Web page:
If I have a curve given by $$ y^2 = (x^3-1)(x^3-a), $$ how do I find out if there is a rational variable transformation $y=y(s,t)$, $x=x(s,t)$ that maps this curve onto an elliptic curve of the form $$ s^2+a_1st+a_3 s=t^3+a_2t^2+a_4t+a_6. $$ I think it's relevant that $x\mapsto a^{1/3}/x$ leaves the roots of the r.h.s. unchanged, but I don't know how I can use that. I learned that there should exist a quotient of the original curve by the involution $x\mapsto a^{1/3}/x$, but I am not clear how I would actually compute it.

Is there a way to explicitly determine the rational functions $y(s,t)$, $x(s,t)$?


I think that taking the quotient amounts to the following. I think about this at the level of function fields. So let $k$ be the field of constants. Then the function field of your curve is $F=k(x,y)$, which is a quadratic extension of the field of rational functions $K=k(x)$, where $y^2=(x^3-1)(x^3-a)$.

The symmetry that you talk about can be viewed as an automorphism $\phi$ of the field $F$. To avoid fractional exponents I denote $a=A^6$. Here I need to assume that $a$ has a sixth root in $k$. Hopefully this will not pose a problem. Now we can define the $k$-automorphism of $F$ by the rules $$ \phi:x\mapsto\frac{A^2}x,\qquad y\mapsto \frac{yA^3}{x^3}. $$ We need to verify that this is an automorphism of $F$. This is equivalent to checking that $\phi(y)^2=(\phi(x)^3-1)(\phi(x)^3-A^6)$, and verifying that is straightforward.

You hinted at the possibility that we are moding out an involution. This is the case, because we easily see that $$ \phi(\phi(x))=x,\qquad\text{and}\qquad\phi(\phi(y))=y. $$ Thus $\phi$ generates a cyclic group of order two. Basic Galois theory then tells us that $L=\operatorname{Inv}(\phi)$ is a subfield of $F$ such that $[F:L]=2$. Our next task is to identify the fixed field $L$. The first and most obvious observation is that $$ u=x+\phi(x)=x+\frac{A^2}x\in L. $$ This is immediate from the involutory property of $\phi$. At this point we observe that $x$ is algebraic of degree two over the field $M=k(u)$. Thus we conclude that $M=L\cap K$.

Finding another "useful" element in $L$ was a bit tricky. It is easy enough to find elements from $L\setminus M$, but they were kludgy to work with. A choice that worked for me is $$ v=\frac yx+\phi(\frac yx)=y\left(\frac1x+\frac A{x^2}\right). $$ Clearly $v^2$ will be an element of $M$ - we just need to calculate it $$ \begin{aligned} v^2&=\frac{y^2}{x^2}\left(1+\frac Ax\right)^2=\frac{(x^3-1)(x^3-A^6)}{x^2}\left(1+\frac Ax\right)^2\\ &=\frac{A^8 + 2 A^7 x + A^6 x^2 - A^2 x^3 - A^8 x^3 - 2 A x^4 - 2 A^7 x^4 - x^5 - A^6 x^5 + A^2 x^6 + 2 A x^7 + x^8}{x^4}\\ &=u^4 + 2 A u^3 - 3 A^2 u^2 - (A^6 + 6 A^3 + 1) u-2(A^7+A).\\ \end{aligned} $$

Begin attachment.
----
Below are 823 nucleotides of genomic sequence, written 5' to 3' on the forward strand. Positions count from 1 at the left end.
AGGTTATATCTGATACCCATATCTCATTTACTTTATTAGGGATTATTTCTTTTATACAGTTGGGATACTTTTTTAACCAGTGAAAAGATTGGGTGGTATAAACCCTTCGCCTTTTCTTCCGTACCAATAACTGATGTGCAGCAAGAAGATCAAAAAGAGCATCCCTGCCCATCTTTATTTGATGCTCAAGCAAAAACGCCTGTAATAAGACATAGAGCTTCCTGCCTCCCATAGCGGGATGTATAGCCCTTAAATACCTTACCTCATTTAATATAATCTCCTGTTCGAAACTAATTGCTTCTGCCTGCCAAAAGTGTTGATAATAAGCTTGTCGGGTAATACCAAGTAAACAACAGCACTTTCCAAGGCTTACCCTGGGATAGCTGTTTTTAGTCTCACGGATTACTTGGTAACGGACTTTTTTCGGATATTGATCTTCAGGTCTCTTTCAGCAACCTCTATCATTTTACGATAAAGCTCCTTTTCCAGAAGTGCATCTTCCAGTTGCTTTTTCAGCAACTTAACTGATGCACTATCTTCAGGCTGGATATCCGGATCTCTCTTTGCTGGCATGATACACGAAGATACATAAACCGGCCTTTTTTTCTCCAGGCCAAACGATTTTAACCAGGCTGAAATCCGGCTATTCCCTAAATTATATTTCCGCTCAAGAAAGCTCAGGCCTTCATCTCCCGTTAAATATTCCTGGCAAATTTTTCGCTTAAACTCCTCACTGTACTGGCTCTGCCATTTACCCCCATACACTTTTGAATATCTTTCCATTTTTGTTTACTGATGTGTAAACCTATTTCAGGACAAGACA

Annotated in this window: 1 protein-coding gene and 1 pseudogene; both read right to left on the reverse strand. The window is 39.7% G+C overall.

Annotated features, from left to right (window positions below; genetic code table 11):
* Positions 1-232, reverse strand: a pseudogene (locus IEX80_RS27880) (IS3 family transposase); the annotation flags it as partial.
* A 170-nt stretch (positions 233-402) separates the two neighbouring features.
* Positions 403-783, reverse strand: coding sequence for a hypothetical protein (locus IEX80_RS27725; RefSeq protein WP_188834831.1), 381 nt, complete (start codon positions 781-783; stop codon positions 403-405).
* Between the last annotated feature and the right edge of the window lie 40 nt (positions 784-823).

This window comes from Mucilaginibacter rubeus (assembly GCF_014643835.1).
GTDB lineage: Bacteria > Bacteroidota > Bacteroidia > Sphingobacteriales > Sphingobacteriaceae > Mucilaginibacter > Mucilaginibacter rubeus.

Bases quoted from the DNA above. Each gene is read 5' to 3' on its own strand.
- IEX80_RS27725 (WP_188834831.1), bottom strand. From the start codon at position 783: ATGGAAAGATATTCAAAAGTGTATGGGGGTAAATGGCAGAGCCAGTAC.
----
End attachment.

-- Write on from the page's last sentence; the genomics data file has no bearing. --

It is easy to see that $L=M(v)=k(u,v)$. Evidently $k(u,v)\subseteq L$. Also clearly $y\in k(u,v,x)$, so $F=k(u,v,x)$ and we saw that $x$ is quadratic over $k(u,v)$ so $[F:k(u,v)]=2$. As $[F:L]=2$ the claim follows.

From the general theory of hyperelliptic curves we infer that the equation $$ v^2=u^4 + 2 A u^3 - 3 A^2 u^2 - (A^6 + 6 A^3 + 1) u-2(A^7+A)\qquad(*) $$ defines a curve of genus $g=1$ whenever the roots of that quartic are distinct. Therefore $L$ is the function field of an elliptic curve whenever that holds.

The process of transforming the curve $(*)$ to a cubic needs to move one of the zeros of the r.h.s. to the infinity. Here we observe that $u=-2A$ is a zero of that quartic, so let's work with that. We can factor $$ u^4 + 2 A u^3 - 3 A^2 u^2 - (A^6 + 6 A^3 + 1) u-2(A^7+A)=(u+2A)(u^3-3A^2u-A^6-1). $$ Here by Taylor expansion around $u=-2A$ $$ u^3-3A^2u-A^6-1=(u+2A)^3-6A(u+2A)^2+9A^2(u+2A)-(A^3+1)^2. $$ This implies that dividing $(*)$ by $(u+2A)^4$ gives us, in the variables $$ w=\frac{v}{(u+2A)^2},\qquad z=\frac1{u+2A}, $$ the equation $$ w^2=1-6Az+9A^2z^2-(A^3+1)^2z^3.\qquad(**) $$ Getting warmer! To get to the Weierstrass form we multiply $(**)$ by $(A^3+1)^4$ and introduce, finally, the variables $$ s=(A^3+1)^2w,\qquad t=-(A^3+1)^2z, $$ whence the equation takes the form $$ s^2=t^3+9A^2t^2+6A(A^3+1)^2z+(A^3+1)^4. $$

| cite | improve this answer | |
  • $\begingroup$ Thank you very much. I was trying to find an integral of the form $\int dx/y$, and I read somewhere that I could relate it to $\int du/v$ by taking the quotient by the involution. It was a frustrating problem because I though it should be simple, but all the books I could find omitted the direct calculations entirely and I didn't know enough background to reconstruct them myself. $\endgroup$ – Kirill Oct 12 '14 at 19:26
  • $\begingroup$ Looks good except for $-(A^3+1)z^3$: I get $-(A^3+1)^2z^3$ instead. $\endgroup$ – Kirill Oct 12 '14 at 19:34
  • $\begingroup$ Better now? ${}$ $\endgroup$ – Jyrki Lahtonen Oct 12 '14 at 19:38
  • $\begingroup$ Yes. Thank you so much, this is a lot clearer to me now. $\endgroup$ – Kirill Oct 12 '14 at 19:44

Your Answer

By clicking “Post Your Answer”, you agree to our terms of service, privacy policy and cookie policy

Not the answer you're looking for? Browse other questions tagged or ask your own question.